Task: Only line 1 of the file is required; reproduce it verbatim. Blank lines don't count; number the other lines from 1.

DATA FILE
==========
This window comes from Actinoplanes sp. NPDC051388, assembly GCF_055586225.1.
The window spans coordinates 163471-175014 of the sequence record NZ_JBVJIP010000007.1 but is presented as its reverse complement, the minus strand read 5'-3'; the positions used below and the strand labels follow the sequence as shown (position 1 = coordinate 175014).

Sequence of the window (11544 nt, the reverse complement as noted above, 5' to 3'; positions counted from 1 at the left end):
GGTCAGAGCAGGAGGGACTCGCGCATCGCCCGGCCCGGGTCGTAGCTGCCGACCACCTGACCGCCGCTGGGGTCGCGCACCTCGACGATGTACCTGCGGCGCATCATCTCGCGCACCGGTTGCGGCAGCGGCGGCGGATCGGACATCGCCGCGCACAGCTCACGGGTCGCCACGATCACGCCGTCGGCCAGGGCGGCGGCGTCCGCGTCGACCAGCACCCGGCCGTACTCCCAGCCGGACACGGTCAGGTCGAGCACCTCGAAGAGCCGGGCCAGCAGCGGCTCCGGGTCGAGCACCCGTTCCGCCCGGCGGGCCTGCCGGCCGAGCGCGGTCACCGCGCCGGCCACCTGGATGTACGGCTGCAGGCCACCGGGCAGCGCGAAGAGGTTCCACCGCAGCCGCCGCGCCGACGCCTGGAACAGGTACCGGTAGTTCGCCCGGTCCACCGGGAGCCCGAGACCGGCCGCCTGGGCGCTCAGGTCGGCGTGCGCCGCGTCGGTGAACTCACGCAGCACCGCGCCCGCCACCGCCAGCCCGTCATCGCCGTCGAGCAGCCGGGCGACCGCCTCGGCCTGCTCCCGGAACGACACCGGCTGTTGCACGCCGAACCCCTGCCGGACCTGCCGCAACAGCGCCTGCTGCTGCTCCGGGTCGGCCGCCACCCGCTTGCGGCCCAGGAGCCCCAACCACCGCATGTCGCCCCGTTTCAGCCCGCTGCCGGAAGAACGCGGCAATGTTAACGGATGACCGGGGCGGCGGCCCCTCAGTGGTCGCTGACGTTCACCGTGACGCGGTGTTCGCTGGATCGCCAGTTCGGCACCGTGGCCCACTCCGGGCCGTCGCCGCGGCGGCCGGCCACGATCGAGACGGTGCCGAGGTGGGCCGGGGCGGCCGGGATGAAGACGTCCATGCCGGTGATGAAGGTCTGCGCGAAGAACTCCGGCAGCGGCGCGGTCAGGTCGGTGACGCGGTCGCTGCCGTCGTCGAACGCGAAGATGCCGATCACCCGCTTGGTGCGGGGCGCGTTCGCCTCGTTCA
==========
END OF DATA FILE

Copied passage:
This window comes from Actinoplanes sp. NPDC051388, assembly GCF_055586225.1.